Proteins are marked for degradation by the 26S proteasome via the covalent attachment of chains of the 76-amino acid protein ubiquitin [reviewed in ]. This process involves three discreet steps. First, ubiquitin is activated by the ubiquitin conjugating enzyme (E1) through the hydrolysis of ATP to AMP to yield a high energy thioester intermediate between the C-terminal glycine of ubiquitin and the catalytic cysteine of the E1.
Subsequently, ubiquitin is transferred onto the catalytic cysteine of one of many ubiquitin conjugating enzymes (E2) which, in turn, transfer their cargo onto substrates with the help of ubiquitin ligase enzymes (E3).
One of the best-studied E3 ubiquitin ligase enzymes is the four subunit complex SCF [reviewed in ]. SCF consists of two activities: the first, contained within the Cul1 and RING domain Hrt1/Roc1/Rbx1 proteins, is the ability to recruit and activate the E2 to facilitate ubiquitin transfer from the E2 onto substrate; the second resides within the variable F-box proteins, which are linked to Cul1 via Skp1 and are thought to recruit substrates for ubiquitination by the Cul1/Hrt1 sub-complex. The large number of different F-box proteins gives SCF the opportunity to access a wide array of substrates. In yeast, over 19 F-box proteins are known, in A. thaliana over 400, and in humans ~70 . The family of SCF ligases in turn is the prototype for a superfamily of cullin-RING ligases that, like SCF, are modular enzymes comprising a cullin-RING subcomplex linked to a variable substrate receptor subunit (VHL box proteins for Cul2, BTB proteins for Cul3, and SOCS box proteins for Cul5). Altogether, the human genome may have the capacity to code for as many as 350 different CRLs.
Given the diversity of CRL substrate receptor proteins, two important questions emerge. First, how is the repertoire of CRLs dynamically controlled? Second, are distinct CRL complexes differentially regulated in a manner that depends on the identity of the substrate receptor? One partial answer to both of these questions is that F-box and other substrate receptors are often unstable proteins, and it is thought that they are targeted for degradation in part by 'autoubiquitination' within SCF-E2 complexes . However, not all CRL substrate receptors are unstable, and thus there must be some means of differentially controlling their stability. There are multiple ways in which this might be accomplished. First, CRL ubiquitin ligase activity is negatively regulated by Cop9 Signalosome (CSN) in vitro [3-6]. CSN cleaves the ubiquitin-like protein Nedd8 from the cullin subunit of CRLs [3,7]. Attachment of Nedd8 to Cul1 strongly stimulates the ability of the Cul1-Hrt1/Roc1/Rbx1 catalytic core to promote ubiquitin chain synthesis by Cdc34 E2 enzyme [8-10]. Once Nedd8 is detached, CAND1 can bind Cul1 and displace Skp1, thereby preventing the recruitment of substrate to the catalytic core [11,12]. In addition to removing Nedd8, CSN also recruits a deubiquitinating enzyme to Cul1, Ubp12, that opposes ubiquitin polymerization [6,13]. Thus, CSN may play a key role in controlling the dynamics of individual CRL complexes and the overall repertoire of different CRL complexes in a cell.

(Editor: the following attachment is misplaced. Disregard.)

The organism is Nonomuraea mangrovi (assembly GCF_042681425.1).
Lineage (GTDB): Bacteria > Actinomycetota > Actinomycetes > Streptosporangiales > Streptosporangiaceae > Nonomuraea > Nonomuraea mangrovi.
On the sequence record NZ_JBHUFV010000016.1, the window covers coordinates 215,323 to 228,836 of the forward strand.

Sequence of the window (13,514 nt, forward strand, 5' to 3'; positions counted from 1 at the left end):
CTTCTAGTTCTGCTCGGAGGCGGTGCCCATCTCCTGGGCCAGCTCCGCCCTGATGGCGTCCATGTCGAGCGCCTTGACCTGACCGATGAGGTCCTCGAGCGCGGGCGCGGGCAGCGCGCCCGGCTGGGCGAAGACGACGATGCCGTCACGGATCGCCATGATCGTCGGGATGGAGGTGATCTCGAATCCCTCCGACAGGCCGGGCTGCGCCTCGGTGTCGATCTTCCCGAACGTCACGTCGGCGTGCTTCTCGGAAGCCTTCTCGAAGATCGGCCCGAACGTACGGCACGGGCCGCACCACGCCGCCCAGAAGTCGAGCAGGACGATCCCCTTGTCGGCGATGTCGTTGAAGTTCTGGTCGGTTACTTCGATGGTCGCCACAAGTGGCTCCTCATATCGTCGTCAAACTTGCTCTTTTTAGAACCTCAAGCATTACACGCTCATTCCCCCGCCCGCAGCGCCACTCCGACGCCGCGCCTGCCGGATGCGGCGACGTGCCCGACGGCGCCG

CSN is a highly conserved protein complex found from yeast to humans. CSN is composed of eight subunits, termed Csn1-Csn8  and each of these subunits contains high homology to components of the 26S proteasome lid subcomplex and eukaryotic Initiation Factor 3 (eIF3) [reviewed in ]. CSN has been found to play diverse roles in several different organisms [reviewed in ]. In A. thaliana, CSN components were identified in a screen for plants that displayed a constitutive photomorphogenic defect (plants develop in the dark as they would in the light). In D. melanogaster, mutations in Csn4 and Csn5 result in pleitropic effects, including activation of meiotic checkpoints [16,17] and failure of photoreceptor neurons to differentiate . RNAi of Csn5 in C. elegans additionally results in pleitropic effects, including sterile worms and alterations in microtubules .
Although the molecular basis behind many of these phenotypes has yet to be elucidated, it is becoming evident that deneddylation of cullins catalyzed by the 'JAMM' metalloprotease active site motif in the Csn5 subunit is at least partially responsible. Transgenic csn5 with mutations in the JAMM motif fails to correct the developmental defects of csn5-delete flies . Moreover, failure to deneddylate Cul3 in C. elegans is implicated in accumulation of the microtubule severing protein Mei-1, which results in microtubule defects [19,21].
The effects of loss of deneddylation of cullin proteins are still not understood. Loss of CSN function causes a defect in cullin-based ligase activity in vivo suggesting that deneddylation promotes SCF activity [4,7,20-25]. However, in vitro data suggests a negative role for CSN in regulation of SCF [3-6]. What may account for this discrepancy? One hypothesis suggests that neddylation and deneddylation affect cycles of assembly of CRL complexes and the stability of substrate adaptor proteins in vivo [15,6].
In an effort to investigate how loss of deneddylation affects SCF activity, we conditionally silenced the catalytic subunit of CSN in mammalian cells. Suppression of Csn5 protein resulted in a significant decrease in the F-box proteins Skp2, cyclin F, Fbx7, Fbx4, and Fbw7. Moreover, mRNA transcripts for all but one of these F-box proteins were unaltered when CSN5 was suppressed, suggesting the decreases in protein levels are post-translational. Consistent with this notion, treatment with proteasome inhibitors largely restored the levels of multiple F-box proteins and dominant-negative Cul1 prevented loss of cyclin F. Finally, we found a dramatic increase in the protein and activity levels of the SCFFbw7 substrate cyclin E, suggesting that loss of F-box proteins in CSN-deficient cells results in substrate accumulation.